Without this active involvement by the community, the historic resources element may meet the minimum planning standards, but do little to preserve historic resources. A community's comprehensive plan is its blueprint for the future. Georgia preservation advocates have the opportunity now to see that historic preservation is made an integral part of the state's future growth and development.


The following five steps outline the process any community should follow in developing a comprehensive historic preservation plan. The Department of Natural Resources's Office of Historic Preservation provides survey and planning assistance to communities throughout Georgia. Technical assistance and limited funding are available for developing local preservation plans, conducting surveys, National Register evaluation and registration, developing protection strategies, and information and education activities.

Step I. Identification of Local Resources

A. Preliminary Survey
B. Outline of local developmental history
C. Identification of unique or distinctive aspects of local prehistory, history and historic properties
D. Field survey of historic structures (Optional)

Step II. Evaluation of Current Trends and Influences on Historic Properties

A. Analysis of population, economic, land use, housing, transportation, and other change in the community
B. Identification of opportunities for preservation
C. Identification of threats to preserving local historic properties

Step III. Community Consensus on Goals and Priorities for Preservation of Historic Properties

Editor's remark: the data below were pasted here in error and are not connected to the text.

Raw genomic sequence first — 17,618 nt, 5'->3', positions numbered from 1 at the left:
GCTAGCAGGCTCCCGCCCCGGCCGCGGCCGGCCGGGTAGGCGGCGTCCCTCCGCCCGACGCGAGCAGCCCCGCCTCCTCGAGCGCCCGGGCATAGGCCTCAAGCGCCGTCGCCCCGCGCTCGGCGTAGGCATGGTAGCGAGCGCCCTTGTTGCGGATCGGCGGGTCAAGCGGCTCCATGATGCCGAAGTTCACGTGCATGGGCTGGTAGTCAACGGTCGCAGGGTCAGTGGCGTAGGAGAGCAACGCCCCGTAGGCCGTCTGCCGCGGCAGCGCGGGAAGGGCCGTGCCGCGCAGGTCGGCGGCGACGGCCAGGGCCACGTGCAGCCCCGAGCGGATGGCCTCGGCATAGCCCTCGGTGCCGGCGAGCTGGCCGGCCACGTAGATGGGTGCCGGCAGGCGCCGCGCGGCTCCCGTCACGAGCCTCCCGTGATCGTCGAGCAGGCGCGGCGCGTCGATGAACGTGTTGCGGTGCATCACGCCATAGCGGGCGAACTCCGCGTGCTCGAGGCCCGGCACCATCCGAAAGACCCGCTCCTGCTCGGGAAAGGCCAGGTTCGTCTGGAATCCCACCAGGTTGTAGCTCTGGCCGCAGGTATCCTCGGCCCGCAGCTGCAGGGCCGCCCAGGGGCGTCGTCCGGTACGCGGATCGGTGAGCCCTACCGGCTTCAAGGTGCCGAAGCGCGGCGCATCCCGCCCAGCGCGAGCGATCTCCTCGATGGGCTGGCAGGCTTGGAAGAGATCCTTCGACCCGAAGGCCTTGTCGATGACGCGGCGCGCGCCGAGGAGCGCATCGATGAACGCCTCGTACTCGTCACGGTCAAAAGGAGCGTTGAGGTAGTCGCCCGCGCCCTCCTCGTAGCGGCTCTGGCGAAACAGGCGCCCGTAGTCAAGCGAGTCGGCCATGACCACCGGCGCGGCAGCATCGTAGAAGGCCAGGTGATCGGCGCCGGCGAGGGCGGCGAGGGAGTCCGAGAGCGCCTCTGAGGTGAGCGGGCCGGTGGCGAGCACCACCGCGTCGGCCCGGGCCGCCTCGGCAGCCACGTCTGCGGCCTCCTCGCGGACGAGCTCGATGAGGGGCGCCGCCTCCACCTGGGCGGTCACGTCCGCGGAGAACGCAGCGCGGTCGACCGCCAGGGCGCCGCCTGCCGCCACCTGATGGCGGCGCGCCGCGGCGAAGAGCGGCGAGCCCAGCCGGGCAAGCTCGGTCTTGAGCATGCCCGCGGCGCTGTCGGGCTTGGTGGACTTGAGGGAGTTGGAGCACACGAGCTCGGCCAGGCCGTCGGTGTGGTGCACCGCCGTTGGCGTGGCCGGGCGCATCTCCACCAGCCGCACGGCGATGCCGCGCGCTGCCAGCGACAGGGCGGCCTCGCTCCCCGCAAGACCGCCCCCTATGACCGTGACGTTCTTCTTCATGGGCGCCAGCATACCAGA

STEP IV. Identification of Tools, Strategies, and Action Needed to Achieve Community Goals

A. Field survey of historic structures, if needed
B. Evaluation and designation
C. Legal and regulatory protection
D. Financial incentives
E. Public awareness
F. Community development, downtown or neighborhood revitalization programs
G. Other tools

Step V. Action Plan and Implementation

A. Short term actions
B. Long term actions


These questions are designed to illustrate the model local preservation planning process. Answering these questions in sequence will lead the community through the planning process and assure a comprehensive approach that integrates preservation into broader development plans, including land use and regulation, capital improvements, transportation, economic development, housing, open space and recreation.

1. What historic properties exist? Where are they located? In what way do they relate to the past and future development of the community?

2. Have the identified properties been adequately documented and evaluated according to accepted criteria? Are there properties or entire groups of properties that have not been identified, documented or evaluated?

3. What preservation activities (public and private) have already taken place? What activities are in process? How effective have they been?